Komedo L73.8

Author: Prof. Dr. med. Peter Altmeyer

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Last updated on: 29.10.2020

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Synonym(s)

Blackheads; Comedo; Comedones

Definition
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Grafts of sebum induced by hyperkeratosis in the excretory duct of a sebaceous gland follicle. Comedo is the diagnostically groundbreaking efflorescence in acne vulgaris.

Classification
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A distinction is made:

  • Microcomedones: develops from a follicular filament into a compact comedo. About 40-80 horny cell layers enclose 2-3 vellus hairs, numerous bacteria and sebum.
  • Closed comedones (whiteheads) with a tobacco pouch-like closed opening. They are easily recognized by tensing the overlying skin.
  • Open comedones (blackheads) with a wide opening and black-coloured, melanin-containing contents of horn material and sebum. Open comedones emerge from closed comedones through continuous growth. The comedone plug consists of hundreds of corneocytes adhered together, sebum, bacteria and possibly pityrosporum spores. Sebum flows undisturbed through lacunar canal systems to the skin surface. Furthermore, the vellus hair system continuously forms hairs which get caught in the comedone plug.

Etiopathogenesis
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Typically and most frequently occurring in the context of acne vulgaris. However, comedones also occur in elastotic skin due to a loss of elasticity of the fibrous systems which tighten the skin. As a result, the follicles are less strongly expressed and a retention of horn and sebum develops which can be recognized by a black or yellow-brown follicular plug.

Localization
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Face, back, chest, upper arms, lateral parts of the neck, rarely axilla and groin region.

Clinical features
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Closed comedo (Whitehead): Small, about 1 mm in size, rather inconspicuous, skin-coloured, moderately consistency-multiplied papule without visible follicular opening. No accompanying inflammatory reaction.

Open comedo (blackhead): 1-2 mm large, flat raised papule with a narrow, collar-shaped rim and a black keratotic centre. The black apical part of the open comedo contains melanin derived from melanocytes of the acroin fudibula.

Comedones are leading symptoms in acne vulgaris and acne variants (see below acne). Retention comedones of different sizes (see below giant comedo) are found in older men over the spine or in the neck ( dilated pore). In elastoidosis cutanea nodularis et cystica (M. Favre-Racouchot) the formation of comedones is a sign of severe actinic elastosis; in the case of the nevus comedonicus it is a localized malformation of the skin.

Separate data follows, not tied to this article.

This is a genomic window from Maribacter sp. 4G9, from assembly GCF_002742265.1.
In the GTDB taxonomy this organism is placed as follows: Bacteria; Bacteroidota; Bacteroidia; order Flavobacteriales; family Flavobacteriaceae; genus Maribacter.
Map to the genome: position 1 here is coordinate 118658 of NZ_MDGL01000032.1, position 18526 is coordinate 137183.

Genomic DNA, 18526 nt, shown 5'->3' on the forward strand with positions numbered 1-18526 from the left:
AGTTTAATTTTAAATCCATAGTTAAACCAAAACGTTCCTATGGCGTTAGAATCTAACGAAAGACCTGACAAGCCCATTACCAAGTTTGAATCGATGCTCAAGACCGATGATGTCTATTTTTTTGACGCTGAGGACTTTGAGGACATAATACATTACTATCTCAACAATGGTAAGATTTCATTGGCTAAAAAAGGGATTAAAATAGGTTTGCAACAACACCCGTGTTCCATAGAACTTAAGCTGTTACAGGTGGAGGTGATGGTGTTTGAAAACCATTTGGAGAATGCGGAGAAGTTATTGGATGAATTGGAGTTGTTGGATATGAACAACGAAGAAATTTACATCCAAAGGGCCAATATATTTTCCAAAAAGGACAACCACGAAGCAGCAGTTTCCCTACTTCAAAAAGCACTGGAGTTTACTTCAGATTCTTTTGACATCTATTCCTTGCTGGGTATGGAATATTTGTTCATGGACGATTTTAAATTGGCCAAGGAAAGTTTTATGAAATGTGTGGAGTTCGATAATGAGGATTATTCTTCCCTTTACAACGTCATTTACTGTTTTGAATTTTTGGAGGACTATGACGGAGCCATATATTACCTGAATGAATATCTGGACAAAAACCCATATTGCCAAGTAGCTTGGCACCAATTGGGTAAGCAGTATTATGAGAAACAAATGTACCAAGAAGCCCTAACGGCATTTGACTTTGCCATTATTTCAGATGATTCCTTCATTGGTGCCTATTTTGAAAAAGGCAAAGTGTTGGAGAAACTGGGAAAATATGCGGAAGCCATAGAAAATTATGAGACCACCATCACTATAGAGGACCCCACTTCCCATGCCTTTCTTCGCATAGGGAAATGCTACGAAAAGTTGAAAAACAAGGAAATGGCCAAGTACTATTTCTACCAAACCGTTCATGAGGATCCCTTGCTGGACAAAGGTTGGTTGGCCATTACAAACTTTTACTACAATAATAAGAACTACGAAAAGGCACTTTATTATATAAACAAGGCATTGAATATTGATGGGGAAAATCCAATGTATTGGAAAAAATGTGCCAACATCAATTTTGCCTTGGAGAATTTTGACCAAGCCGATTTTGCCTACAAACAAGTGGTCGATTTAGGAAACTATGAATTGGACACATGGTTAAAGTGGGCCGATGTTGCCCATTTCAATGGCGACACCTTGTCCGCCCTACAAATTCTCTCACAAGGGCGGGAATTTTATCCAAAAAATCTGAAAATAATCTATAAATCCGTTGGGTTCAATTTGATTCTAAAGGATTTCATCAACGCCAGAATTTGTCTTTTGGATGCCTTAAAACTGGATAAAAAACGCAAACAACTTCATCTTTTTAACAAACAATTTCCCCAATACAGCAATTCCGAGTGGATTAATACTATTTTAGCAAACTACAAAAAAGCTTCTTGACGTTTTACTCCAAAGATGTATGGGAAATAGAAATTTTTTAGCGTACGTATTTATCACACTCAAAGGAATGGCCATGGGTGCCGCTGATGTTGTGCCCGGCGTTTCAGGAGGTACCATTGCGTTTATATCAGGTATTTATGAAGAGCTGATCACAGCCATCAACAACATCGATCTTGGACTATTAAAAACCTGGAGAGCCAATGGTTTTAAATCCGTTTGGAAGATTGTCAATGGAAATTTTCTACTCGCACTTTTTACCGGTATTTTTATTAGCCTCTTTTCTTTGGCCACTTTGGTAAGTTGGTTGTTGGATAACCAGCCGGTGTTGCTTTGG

Histology
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  • Early stage: Dilated, oval configured, cystic dilated infundibulum with thinly extended wall epithelium which is orthokeratotic keratinized by a stratum granulosum. Narrow follicleostium. In the centre of the cyst, evidence of compactly layered, eosinophilic horn masses with individual bacterial turf. Haircuts. Several atrophic sebaceous glands at the base of the comedones.
  • Late stage: Dilated, sinusoidal twisted infundibulum with irregularly thick, ortho- or parakeratotic cornified squamous epithelium. In the centre of the comedo loosely layered, ortho- or parakeratotic corneal masses interspersed with numerous bacterial turf. Haircuts. In the upper part of the horn plug, evidence of numerous pityrosporon spores. Several atrophic sebaceous glands at the base of the comedones. Rupture of the follicular wall with intra- and perifollicular granulomatous inflammatory reaction with multinucleated giant cells of foreign body type.

Complication(s)
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Infection with development of inflammatory papules and pustules.

Therapy
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Mechanical removal of comedones, medicinal peeling therapy with vitamin A acid preparations, see below chemical peeling. S.a. therapy of acne vulgaris.

Note(s)
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In the comedo masses of propionibacteria, cocci, pityrosporum, fungi and occasionally follicle mites can be found.

Literature
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  1. Friedman SJ, Su WP (1983) Favre-Racouchot syndrome associated with radiation therapy. Cutis 31: 306-310
  2. Gollnick HP, Krautheim A (2003) Topical treatment in acne: current status and future aspects. Dermatology 206: 29-36
  3. Jansen, T Plewig G (1998) Acne inversa. Int J Dermatol 37: 96-100
  4. Mavilia L et al (2002) Unilateral nodular elastosis with cysts and comedones (Favre-Racouchot syndrome): report of two cases treated with a new combined therapeutic approach. Dermatology 204: 251
  5. Keough GC et al (1997) Favre-Racouchot syndrome: a case for smokers' comedones. Arch Dermatol 133: 796-7
  6. Lees CW et al (1977) Analysis of soluble proteins in comedones. Acta Derm Venereol 57: 117-120

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Last updated on: 29.10.2020